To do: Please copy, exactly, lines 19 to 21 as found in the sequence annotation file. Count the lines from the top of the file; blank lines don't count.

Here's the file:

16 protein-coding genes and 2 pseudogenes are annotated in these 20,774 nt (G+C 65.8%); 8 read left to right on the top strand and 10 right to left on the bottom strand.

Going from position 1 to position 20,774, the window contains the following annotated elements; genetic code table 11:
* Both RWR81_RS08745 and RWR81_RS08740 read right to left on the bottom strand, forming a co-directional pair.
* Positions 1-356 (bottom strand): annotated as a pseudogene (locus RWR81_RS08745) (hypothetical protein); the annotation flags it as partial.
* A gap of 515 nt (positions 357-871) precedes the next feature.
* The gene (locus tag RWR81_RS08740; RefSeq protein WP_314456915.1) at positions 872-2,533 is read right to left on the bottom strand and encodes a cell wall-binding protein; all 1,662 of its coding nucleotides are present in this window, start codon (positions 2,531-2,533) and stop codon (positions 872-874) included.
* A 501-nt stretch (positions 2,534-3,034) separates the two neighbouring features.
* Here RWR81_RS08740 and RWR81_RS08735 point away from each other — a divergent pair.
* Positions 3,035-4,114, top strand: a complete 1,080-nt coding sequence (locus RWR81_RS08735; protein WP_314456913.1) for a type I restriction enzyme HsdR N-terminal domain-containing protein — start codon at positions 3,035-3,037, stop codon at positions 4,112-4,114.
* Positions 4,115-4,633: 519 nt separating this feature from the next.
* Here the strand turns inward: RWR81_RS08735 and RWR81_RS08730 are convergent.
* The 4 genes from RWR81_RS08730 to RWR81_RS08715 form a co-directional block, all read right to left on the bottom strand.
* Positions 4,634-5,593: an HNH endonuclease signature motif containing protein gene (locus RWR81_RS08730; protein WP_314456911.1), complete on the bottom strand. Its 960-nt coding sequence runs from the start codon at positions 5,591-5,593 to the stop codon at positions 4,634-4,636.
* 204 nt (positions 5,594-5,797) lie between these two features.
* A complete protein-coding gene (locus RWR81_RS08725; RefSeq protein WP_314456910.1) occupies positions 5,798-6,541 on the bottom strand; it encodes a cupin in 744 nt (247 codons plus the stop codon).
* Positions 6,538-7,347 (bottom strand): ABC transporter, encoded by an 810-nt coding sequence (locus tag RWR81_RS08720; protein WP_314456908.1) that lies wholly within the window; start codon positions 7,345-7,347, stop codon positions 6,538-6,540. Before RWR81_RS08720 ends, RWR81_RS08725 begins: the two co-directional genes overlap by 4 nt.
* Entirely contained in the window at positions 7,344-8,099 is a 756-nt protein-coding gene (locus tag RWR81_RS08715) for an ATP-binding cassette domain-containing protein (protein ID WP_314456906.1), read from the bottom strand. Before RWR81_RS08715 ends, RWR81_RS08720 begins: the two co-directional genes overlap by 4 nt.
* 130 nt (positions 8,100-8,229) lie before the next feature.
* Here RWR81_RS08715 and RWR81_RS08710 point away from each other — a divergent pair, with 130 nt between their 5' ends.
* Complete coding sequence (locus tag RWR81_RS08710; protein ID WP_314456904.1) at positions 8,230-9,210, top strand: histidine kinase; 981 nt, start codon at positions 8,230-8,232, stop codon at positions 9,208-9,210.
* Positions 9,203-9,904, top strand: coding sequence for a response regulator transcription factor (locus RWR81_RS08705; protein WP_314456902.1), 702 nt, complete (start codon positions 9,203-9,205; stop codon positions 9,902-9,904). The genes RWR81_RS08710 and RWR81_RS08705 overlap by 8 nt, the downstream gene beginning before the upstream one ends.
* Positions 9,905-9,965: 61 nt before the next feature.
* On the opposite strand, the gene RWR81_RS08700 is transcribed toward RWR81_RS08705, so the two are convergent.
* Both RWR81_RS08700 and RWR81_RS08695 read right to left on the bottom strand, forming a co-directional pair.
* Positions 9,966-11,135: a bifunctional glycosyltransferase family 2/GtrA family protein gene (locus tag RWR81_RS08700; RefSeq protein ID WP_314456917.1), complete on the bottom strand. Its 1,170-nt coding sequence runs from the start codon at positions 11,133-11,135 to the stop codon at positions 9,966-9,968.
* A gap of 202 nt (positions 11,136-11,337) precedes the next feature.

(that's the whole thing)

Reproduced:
* Here RWR81_RS08715 and RWR81_RS08710 point away from each other — a divergent pair, with 130 nt between their 5' ends.
* Complete coding sequence (locus tag RWR81_RS08710; protein ID WP_314456904.1) at positions 8,230-9,210, top strand: histidine kinase; 981 nt, start codon at positions 8,230-8,232, stop codon at positions 9,208-9,210.
* Positions 9,203-9,904, top strand: coding sequence for a response regulator transcription factor (locus RWR81_RS08705; protein WP_314456902.1), 702 nt, complete (start codon positions 9,203-9,205; stop codon positions 9,902-9,904). The genes RWR81_RS08710 and RWR81_RS08705 overlap by 8 nt, the downstream gene beginning before the upstream one ends.